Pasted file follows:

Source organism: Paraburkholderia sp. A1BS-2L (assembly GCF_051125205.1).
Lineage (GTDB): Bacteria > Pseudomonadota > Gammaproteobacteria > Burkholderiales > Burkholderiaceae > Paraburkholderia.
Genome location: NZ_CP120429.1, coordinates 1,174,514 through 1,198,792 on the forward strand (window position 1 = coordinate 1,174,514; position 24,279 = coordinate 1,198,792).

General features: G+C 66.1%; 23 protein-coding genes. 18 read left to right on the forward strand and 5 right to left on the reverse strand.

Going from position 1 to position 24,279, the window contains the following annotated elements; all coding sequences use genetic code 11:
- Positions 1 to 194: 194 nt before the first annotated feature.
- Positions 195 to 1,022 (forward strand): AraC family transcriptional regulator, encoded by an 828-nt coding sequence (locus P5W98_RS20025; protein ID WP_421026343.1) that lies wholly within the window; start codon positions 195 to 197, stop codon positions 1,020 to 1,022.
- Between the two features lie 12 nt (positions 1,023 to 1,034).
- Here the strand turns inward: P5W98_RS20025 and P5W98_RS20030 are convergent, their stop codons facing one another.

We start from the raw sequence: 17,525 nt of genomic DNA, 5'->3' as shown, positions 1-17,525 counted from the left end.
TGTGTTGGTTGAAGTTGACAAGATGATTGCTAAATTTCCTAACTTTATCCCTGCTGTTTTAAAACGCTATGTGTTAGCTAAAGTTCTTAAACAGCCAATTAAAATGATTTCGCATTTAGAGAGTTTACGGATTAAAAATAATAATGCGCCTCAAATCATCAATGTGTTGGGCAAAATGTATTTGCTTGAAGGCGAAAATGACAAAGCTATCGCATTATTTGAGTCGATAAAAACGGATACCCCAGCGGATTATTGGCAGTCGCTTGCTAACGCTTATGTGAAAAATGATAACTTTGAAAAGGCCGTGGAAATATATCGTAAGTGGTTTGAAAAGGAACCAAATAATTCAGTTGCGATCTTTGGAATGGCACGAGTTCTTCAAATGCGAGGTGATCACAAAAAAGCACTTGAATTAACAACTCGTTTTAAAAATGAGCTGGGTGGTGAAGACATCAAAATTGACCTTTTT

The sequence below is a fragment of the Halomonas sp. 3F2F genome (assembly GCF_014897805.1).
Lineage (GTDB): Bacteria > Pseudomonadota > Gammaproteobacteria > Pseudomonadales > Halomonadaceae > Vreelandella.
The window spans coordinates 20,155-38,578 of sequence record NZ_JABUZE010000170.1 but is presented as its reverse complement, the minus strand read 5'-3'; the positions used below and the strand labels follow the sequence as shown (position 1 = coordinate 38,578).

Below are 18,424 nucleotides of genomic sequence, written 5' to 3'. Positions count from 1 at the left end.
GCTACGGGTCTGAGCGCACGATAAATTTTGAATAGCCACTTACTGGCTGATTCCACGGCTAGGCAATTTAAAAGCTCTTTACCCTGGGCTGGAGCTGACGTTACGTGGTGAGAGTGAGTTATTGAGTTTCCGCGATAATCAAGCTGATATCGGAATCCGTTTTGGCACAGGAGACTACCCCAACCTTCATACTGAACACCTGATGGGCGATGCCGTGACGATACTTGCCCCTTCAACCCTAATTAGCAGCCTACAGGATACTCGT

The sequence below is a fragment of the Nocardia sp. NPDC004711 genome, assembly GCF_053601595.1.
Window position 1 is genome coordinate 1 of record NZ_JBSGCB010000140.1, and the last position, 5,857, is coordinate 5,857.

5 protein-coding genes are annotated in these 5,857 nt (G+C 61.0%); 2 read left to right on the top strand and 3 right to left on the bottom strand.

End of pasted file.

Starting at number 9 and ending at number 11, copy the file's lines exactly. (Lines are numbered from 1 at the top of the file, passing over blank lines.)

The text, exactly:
- Here the strand turns inward: P5W98_RS20025 and P5W98_RS20030 are convergent, their stop codons facing one another.

We start from the raw sequence: 17,525 nt of genomic DNA, 5'->3' as shown, positions 1-17,525 counted from the left end.
TGTGTTGGTTGAAGTTGACAAGATGATTGCTAAATTTCCTAACTTTATCCCTGCTGTTTTAAAACGCTATGTGTTAGCTAAAGTTCTTAAACAGCCAATTAAAATGATTTCGCATTTAGAGAGTTTACGGATTAAAAATAATAATGCGCCTCAAATCATCAATGTGTTGGGCAAAATGTATTTGCTTGAAGGCGAAAATGACAAAGCTATCGCATTATTTGAGTCGATAAAAACGGATACCCCAGCGGATTATTGGCAGTCGCTTGCTAACGCTTATGTGAAAAATGATAACTTTGAAAAGGCCGTGGAAATATATCGTAAGTGGTTTGAAAAGGAACCAAATAATTCAGTTGCGATCTTTGGAATGGCACGAGTTCTTCAAATGCGAGGTGATCACAAAAAAGCACTTGAATTAACAACTCGTTTTAAAAATGAGCTGGGTGGTGAAGACATCAAAATTGACCTTTTT